Why I Don’t Share Criticisms of the Ravi Verdict
Everyone knows about the case of the Rutgers University freshman, who secretly set up a webcam in his dorm room and filmed an assignation his gay roommate had with another man. The gay freshman teen, Tyler Clementi, was apparently so distraught at Dharun Ravi’s deception, so terrified at having the visuals of him and another man go public, and anticipating public humiliation, that he threw himself off a bridge.
The ensuing trial was one of the most covered in recent history. By one estimate, over 100 news media were represented in the New Jersey courtroom when Ravi was convicted. The case seemed to distill some of the most hot-button issues in the air: anti-gay bullying among young adults; the ability to humiliate someone exponentially thanks to the Web and social media; the lack of privacy in an age when any moderately tech-savvy person can become a cyber spy.
Looking at the tens of thousands of comments left at news sites, I got the feeling that the general consensus was that Ravi was an arrogant jerk who, at best, didn’t care about Clementi’s feelings. At worst, he was a bully of the worst order, whose actions led directly to suicide. The fact that Ravi came from an affluent family and Clementi from people of more moderate circumstances added another layer of anger.
But there were those who, while not defending Ravi, believed that he was being made a scapegoat. For them, the intense media attention at least partly forced the judge and jury’s hands. Some question whether Ravi should have been convicted of a hate crime. And they raise other issues about fairly meting out justice.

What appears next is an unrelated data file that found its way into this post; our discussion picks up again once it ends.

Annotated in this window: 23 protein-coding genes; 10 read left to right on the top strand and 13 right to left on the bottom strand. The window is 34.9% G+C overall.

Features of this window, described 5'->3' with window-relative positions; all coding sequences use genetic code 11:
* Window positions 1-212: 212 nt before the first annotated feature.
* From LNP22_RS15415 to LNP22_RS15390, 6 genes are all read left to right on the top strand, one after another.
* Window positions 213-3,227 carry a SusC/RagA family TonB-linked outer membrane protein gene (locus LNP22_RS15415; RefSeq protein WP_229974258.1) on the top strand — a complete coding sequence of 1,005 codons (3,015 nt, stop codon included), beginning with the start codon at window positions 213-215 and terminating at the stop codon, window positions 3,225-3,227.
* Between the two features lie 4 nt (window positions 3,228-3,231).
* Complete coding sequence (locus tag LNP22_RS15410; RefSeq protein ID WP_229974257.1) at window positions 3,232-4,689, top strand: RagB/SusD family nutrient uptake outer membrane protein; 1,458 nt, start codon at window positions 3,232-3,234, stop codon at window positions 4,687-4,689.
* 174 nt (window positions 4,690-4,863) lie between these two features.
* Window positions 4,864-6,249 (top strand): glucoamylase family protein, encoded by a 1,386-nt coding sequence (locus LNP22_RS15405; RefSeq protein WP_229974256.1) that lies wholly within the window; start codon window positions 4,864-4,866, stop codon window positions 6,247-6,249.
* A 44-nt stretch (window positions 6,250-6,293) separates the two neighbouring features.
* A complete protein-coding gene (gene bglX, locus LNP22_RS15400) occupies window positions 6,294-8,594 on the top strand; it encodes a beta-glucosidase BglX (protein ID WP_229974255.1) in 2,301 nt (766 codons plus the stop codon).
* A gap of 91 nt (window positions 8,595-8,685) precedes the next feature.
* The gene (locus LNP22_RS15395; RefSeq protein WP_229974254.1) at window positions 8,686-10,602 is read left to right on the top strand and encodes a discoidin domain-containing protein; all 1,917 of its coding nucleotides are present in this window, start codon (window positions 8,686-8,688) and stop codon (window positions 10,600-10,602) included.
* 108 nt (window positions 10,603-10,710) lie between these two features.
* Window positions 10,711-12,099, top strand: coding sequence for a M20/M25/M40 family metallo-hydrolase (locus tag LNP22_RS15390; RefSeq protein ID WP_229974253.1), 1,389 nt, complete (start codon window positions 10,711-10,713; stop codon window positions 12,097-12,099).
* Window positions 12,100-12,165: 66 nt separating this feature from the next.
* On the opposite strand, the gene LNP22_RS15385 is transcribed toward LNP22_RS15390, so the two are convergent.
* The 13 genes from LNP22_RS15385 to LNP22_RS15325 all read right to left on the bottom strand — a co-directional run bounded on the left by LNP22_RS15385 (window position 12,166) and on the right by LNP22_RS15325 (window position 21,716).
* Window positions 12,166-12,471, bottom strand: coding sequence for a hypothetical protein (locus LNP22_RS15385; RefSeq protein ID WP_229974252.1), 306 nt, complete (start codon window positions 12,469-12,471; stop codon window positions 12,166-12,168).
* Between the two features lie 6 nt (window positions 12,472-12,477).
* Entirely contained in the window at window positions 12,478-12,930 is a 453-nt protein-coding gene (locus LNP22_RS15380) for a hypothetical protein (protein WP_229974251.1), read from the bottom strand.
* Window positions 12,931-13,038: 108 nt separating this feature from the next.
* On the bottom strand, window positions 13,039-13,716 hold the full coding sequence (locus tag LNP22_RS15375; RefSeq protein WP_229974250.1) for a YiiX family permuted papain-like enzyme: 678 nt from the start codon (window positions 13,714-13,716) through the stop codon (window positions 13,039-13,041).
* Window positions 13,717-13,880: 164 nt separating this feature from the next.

Interestingly, many of these dissenting voices are coming from gay men. All of them oppose bullying, certainly; but they also oppose what they see as an unbalanced legal system.
At the urging of a reader, EDGE recently ran an article explaining a contrary position to what some see as a lynch mob mentality.
Since I happen to agree strongly with the jury’s verdict and disagree strongly with these sentiments, I will take the arguments point by point:
• Former New York Times Managing Editor Bill Keller suggested that "the court is looking to make an example of Ravi. To which I say: "Yes, and ...?" Although this case was virtually without precedent, there have been several cases of peers torturing someone using the Web and social media.
Taunts once heard only among those in a school or even a town, now can be witnessed by literally billions of people. Think only of the case of the mother who disguised herself on the Web as a teen-age girl so she could torment, to the point of suicide, an unpopular classmate of her daughter’s.
If the crimes to which a jury of his peers convicted Ravi carry a sentence, then that sentence is on the books. If a judge chooses to use the wider legal penalty, it’s second-guessing to suggest he’s "making a point." But even if he were, the law exists in part exactly as that reason. Every trial is, in a sense, a morality play for the masses.
One of the purposes of conviction is to set an example to others. Ravi, in fact, should be an example.
• Gay activist William Dobbs has been especially out in front of this issue. He accused Rutgers University of "scapegoating" Ravi.
I have a simple answer to this: Rutgers didn’t charge him with a crime, convict him or incarcerate him. All Rutgers did was have Ravi leave the school after the suicide. Trust me: If Rutgers had let Ravi stay during the pre-trial and trial period, the resultant outcry against the school would have been deafening. Not only that, but what Ravi did was so clearly a gross violation of school policy, to have let him remain would have left a horrendous message to other students about what kind of behavior would be tolerated.
• Dobbs also warns about the dangers of "vengeance."
I admit to finding this puzzling. What is the law, if not institutionalized vengeance? We can talk all we want about incarcerating people for rehabilitation, to prevent harm to themselves and others, and so on.